Despite that danger, I continue to think that AOL had it right in the beginning. History has shown time and again that power tends to centralize, and as the Internet moves from infancy to maturity I don’t think it will prove any different. To extend the historical analogy to its most tenuous extreme, it’s not wholly inaccurate to think of the last twenty years – which is the period in which the Internet went from a fanciful engineering feat to a commercial reality – as the settlement of the New World, or of the frontier. All of a sudden, there was a hitherto-untouched and unknown world waiting to be filled, be that with blogs or e-mail services or file-sharing networks. Innovation ruled and everyone was riding by the seats of their pants a little bit; no one knew quite where things were going or how they were going to get there, but it was a world full of opportunity. If you were smart or aggressive or you had a good idea, you could carve out a niche and do something new and possibly even make millions of dollars. Hence, over the course of time, we had Photobucket, AOL, Blogger, Yahoo!, Google, YouTube, and all the rest popping up, providing a dizzying array of services.
It’s sort of taboo to say, but that period of time is over. Yes, it’s true, there are far fewer barriers to entry to the Internet, which means that there’s still space for innovation and we’ll still see new things pop up from time to time – think of the emergence of Twitter (which, yes, I am on, which fact has not changed the fact that it’s probably the most useless Internet service I’m aware of.) Nonetheless, the fact remains that we’ve entered a period of consolidation. That fact is somewhat betrayed by my earlier list of web services that I use : Google runs Gmail and Gchat and dominates the search market, and snapped up YouTube recently. Meanwhile, Facebook has emerged as the winner in the social networking wars, and Microsoft controls the way the majority of Internet users gets online via its Internet Explorer browser.
So where do we go from here? I’m convinced that it’s only a matter of time before the AOL model of internet access makes a comeback. In a way, AOL was way ahead of its time. Some smart designer or businessman looked at what the web was becoming, saw the fundamentals of what it would be used for, and realized that they could all be combined into one interface pretty smoothly. The only problem – and, I think, the reason that AOL failed – was that all of those technologies were still effectively in their infancy. This meant that AOL was essentially producing an efficiently-packaged collection of useful but incredibly immature products. That being so, of course people were going to dump their @aol addresses (or @hotmail, or whatever) as soon as Gmail appeared, seemingly fully-formed and at least two generations ahead.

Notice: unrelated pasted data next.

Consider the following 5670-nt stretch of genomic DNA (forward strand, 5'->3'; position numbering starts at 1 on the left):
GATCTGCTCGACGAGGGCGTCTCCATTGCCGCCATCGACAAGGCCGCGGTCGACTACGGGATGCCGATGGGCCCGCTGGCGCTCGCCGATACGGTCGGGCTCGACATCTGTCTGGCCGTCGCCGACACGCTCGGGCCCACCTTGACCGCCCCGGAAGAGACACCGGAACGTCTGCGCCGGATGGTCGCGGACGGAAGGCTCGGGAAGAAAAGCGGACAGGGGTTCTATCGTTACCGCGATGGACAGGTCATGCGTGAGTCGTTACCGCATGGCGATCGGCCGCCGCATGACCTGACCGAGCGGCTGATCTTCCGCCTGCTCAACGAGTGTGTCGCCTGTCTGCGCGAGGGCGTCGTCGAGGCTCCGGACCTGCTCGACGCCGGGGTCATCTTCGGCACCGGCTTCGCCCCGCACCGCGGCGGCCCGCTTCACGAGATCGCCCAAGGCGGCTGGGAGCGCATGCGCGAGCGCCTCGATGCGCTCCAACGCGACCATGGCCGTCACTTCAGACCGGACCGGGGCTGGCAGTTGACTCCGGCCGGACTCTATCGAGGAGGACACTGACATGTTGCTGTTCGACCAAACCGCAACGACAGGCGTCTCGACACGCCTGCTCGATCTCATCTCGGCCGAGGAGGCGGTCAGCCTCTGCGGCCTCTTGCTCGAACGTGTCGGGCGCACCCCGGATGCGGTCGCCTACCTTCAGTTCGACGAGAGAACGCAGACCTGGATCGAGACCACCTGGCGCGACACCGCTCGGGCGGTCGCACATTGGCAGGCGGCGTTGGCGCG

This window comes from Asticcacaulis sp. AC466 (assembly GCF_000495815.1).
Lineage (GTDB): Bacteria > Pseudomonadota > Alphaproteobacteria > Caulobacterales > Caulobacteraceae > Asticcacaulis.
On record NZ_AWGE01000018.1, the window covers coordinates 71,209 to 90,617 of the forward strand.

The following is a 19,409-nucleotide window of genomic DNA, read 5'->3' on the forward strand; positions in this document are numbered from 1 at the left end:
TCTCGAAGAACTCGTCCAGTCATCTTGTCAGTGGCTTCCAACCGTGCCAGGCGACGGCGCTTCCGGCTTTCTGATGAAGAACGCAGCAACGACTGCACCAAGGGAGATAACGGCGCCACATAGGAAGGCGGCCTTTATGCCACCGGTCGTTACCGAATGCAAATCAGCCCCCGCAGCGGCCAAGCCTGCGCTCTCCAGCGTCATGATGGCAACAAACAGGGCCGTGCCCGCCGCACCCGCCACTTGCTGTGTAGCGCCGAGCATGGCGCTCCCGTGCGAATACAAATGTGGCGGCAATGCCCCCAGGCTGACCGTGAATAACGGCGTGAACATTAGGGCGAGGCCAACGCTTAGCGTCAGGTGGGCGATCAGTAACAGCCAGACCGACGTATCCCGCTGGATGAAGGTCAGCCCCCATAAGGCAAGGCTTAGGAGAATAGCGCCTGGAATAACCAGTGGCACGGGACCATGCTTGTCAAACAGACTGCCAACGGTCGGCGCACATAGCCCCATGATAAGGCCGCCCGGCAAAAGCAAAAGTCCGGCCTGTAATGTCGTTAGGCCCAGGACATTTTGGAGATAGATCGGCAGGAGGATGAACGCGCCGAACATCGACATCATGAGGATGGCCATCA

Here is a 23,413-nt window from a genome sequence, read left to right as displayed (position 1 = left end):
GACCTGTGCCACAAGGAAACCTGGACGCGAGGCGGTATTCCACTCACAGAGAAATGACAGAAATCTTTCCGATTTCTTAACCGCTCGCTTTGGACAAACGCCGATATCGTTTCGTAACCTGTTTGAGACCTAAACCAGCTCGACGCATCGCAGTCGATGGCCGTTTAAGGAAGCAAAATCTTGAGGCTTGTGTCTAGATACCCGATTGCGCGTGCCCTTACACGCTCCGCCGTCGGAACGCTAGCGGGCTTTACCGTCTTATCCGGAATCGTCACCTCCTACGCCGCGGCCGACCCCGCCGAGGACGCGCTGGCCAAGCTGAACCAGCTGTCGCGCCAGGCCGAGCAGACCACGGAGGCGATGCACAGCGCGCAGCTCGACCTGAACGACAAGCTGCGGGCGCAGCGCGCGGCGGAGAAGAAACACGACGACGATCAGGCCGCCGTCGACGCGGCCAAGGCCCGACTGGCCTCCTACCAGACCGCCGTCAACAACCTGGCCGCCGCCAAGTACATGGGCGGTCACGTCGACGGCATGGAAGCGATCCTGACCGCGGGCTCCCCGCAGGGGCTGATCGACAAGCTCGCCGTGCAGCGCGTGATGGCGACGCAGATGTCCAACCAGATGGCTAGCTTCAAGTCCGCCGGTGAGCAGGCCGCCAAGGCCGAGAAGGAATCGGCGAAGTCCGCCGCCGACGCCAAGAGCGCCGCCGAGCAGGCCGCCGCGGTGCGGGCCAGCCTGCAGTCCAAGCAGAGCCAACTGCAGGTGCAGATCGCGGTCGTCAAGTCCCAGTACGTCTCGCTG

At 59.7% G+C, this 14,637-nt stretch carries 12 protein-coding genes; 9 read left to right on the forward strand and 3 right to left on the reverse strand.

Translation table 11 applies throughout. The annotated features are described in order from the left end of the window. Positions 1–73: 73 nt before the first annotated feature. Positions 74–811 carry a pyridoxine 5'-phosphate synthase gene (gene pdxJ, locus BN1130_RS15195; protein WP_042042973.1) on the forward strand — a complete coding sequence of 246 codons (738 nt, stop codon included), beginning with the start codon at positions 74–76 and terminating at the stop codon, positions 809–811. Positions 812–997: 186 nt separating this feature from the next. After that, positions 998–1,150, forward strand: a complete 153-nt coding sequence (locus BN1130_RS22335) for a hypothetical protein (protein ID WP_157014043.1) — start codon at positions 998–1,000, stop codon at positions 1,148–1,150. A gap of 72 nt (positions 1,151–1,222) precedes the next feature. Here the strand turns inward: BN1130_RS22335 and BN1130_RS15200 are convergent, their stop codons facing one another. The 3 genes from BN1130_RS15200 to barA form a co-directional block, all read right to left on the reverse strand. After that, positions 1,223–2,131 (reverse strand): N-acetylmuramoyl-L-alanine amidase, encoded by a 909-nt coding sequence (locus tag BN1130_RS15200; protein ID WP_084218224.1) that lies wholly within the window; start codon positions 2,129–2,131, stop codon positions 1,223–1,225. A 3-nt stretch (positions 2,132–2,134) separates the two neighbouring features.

I can’t say for sure that those services have achieved their maturity, because who knows where they’ll go in the future. They are, however, far closer to it than they were back in the late ‘90s or even five years ago. We’re facing not so much a technology problem as a design problem. Whoever can find the most efficient and effective way to synthesize these services into one product – and someone will – is going to have a tremendous leg up on the rest of the world. When that happens, probably in the form of an Internet-based operating system (and isn’t that idea apocalyptic) our idea of what computing and the Internet are will be fundamentally altered.
All indications at this point suggest that Google will be the company to do this, with their own operating system due to come out later this year. (At least, so Wikipedia tells me.) I wouldn’t count on it, however. As noted above, this is fundamentally a design problem, and Google, as my brother loves to point out, is an engineering-based company. That’s why iGoogle is so disappointing – it’s meant to aggregate the information for as many of your Google products as possible, but it doesn’t do it in a way that makes it easy to use. Microsoft – a company which has ridden the creation of affordable-and-good-enough products to dominance in the digital world – is a more likely bet.
That’s not so surprising, I guess. As I said above, this is civilization coming to the frontier, and Microsoft is the world’s great digital empire. That should make it the digital world’s most effective colonizer.
Gentleman of the Day:
Easily my nerdiest post ever.